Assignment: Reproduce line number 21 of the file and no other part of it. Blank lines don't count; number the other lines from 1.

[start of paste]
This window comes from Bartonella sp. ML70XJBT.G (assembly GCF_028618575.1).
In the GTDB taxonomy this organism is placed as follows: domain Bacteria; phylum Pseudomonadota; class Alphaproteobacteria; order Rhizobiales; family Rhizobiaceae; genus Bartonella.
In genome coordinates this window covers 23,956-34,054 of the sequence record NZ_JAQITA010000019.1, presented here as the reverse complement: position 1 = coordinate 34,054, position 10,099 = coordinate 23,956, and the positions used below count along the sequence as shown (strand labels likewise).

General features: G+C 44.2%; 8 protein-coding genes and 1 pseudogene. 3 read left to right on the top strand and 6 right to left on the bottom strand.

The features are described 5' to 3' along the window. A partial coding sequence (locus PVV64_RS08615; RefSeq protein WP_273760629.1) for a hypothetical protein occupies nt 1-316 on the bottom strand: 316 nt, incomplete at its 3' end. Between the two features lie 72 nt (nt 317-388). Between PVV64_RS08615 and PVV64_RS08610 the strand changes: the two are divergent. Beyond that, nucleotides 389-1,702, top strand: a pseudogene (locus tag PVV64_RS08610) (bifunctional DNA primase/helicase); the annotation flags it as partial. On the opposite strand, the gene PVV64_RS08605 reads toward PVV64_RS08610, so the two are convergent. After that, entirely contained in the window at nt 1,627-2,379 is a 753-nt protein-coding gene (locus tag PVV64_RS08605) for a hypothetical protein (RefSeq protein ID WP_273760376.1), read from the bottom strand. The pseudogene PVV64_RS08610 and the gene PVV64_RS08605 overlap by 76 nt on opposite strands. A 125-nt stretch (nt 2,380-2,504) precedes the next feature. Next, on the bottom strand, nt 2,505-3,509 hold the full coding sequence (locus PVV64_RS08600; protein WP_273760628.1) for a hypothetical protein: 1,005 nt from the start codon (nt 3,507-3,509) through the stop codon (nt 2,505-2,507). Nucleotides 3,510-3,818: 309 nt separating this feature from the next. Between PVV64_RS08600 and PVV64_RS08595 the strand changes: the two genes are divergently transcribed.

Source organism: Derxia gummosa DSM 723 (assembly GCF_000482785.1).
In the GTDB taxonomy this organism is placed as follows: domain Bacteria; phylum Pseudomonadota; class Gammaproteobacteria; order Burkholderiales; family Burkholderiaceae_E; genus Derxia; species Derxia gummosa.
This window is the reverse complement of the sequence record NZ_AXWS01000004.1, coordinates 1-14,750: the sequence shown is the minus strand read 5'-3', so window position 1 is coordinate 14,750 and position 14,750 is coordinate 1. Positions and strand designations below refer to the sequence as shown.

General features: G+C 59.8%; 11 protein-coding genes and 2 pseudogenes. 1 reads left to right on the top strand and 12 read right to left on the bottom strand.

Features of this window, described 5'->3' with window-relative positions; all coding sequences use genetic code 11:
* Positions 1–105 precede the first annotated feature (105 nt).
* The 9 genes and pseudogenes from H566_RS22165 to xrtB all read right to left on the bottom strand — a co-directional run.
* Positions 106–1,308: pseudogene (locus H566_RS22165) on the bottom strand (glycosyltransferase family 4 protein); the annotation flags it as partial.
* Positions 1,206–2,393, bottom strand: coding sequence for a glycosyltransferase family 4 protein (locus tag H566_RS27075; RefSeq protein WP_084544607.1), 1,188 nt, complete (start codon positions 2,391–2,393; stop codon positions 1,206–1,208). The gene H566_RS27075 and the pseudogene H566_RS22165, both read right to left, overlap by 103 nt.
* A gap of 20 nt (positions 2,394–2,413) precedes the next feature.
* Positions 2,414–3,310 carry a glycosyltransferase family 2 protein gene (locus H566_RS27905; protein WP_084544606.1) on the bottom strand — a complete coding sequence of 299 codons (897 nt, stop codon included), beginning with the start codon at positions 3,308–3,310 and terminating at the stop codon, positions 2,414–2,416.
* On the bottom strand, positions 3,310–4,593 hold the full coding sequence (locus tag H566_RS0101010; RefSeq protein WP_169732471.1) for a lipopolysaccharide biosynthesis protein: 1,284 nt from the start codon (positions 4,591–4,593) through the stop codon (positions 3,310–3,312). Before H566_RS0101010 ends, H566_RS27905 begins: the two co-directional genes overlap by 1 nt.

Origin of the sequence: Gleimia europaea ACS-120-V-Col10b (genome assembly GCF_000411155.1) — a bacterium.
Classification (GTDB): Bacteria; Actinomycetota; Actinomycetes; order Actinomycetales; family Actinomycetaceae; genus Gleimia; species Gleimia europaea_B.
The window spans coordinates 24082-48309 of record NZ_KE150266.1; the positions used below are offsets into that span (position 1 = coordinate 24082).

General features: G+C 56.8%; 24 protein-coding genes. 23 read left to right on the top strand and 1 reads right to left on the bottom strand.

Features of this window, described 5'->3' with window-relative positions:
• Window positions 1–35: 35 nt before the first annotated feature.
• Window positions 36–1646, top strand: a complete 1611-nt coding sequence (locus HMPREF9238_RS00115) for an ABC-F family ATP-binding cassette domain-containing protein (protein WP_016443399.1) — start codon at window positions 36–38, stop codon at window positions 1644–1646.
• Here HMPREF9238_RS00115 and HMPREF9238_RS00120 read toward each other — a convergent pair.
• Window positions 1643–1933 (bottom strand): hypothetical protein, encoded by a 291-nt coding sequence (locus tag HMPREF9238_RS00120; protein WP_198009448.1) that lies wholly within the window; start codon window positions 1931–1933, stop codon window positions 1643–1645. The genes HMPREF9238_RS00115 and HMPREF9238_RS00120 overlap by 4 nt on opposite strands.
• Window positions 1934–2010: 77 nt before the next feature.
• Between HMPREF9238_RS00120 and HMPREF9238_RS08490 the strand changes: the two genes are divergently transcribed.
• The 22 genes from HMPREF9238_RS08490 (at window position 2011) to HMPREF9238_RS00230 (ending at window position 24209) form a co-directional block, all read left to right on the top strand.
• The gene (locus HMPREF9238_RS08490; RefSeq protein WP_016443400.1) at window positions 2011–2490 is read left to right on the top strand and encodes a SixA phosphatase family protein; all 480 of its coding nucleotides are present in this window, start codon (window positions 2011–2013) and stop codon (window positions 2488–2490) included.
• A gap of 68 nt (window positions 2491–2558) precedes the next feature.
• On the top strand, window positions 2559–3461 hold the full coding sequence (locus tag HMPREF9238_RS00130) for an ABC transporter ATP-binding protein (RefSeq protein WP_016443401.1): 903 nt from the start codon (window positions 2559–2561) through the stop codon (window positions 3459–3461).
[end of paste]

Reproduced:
General features: G+C 56.8%; 24 protein-coding genes. 23 read left to right on the top strand and 1 reads right to left on the bottom strand.